This should be a straightforward review of the predator prequel Prey (2022) but, typically for me, I’m going to approach it back to front!
By Emad El-Din Aysha, PhD
I’d recently participated in a ‘big’ sci-fi event, Chicon 8 (the 80th World Science Fiction Convention), albeit virtually and I insisted on attending a session about “Indigenous Futurisms” chaired by two native American authors, Darcie Little Badger and Rebecca Roanhorse. (One of the speakers was half Irish American and half Apache, with a Navaho husband, and the other was half African American. The actress star in Prey, Amber Midthunder, is part Thai from what I hear!). I wanted to know what they were going to say, naturally, but I also wanted to pitch a question about – you guessed it – Prey. (It was at the 19 minute mark in the conversation).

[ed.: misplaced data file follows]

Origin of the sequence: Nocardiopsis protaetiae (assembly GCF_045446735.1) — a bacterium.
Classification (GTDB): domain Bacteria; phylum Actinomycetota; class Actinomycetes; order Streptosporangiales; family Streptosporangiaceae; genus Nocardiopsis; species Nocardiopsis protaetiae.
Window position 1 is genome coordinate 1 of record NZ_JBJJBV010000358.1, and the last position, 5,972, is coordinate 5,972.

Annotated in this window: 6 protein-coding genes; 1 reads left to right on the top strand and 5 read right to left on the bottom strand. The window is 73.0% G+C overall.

The two speakers were quite happy about the question and the dog in the movie for being such a good actor, and since he doesn’t get killed thank heavens, unlike most of the people. They also understood how the predator was working its way up the food chain to find the biggest animal it can take on till it takes on humans, something I didn’t catch onto myself. Additionally they were tremendously happy the hero was a girl and wins through her smarts, not brute force. They were also that it was an SF movie about the past, doing something other than portraying the Natives being killed off by white colonisers. (Tragedy porn, as it was called in the session). They then added amazing details I didn’t know, such as Princess Leia’s infamous hairstyle being Native American and how she says ‘hallo’ in Navaho in Java the Hut’s palace and that the name Ewoks is based on a tribe from northern California, although there are no actual Natives sadly in Star Wars. The culture without the people.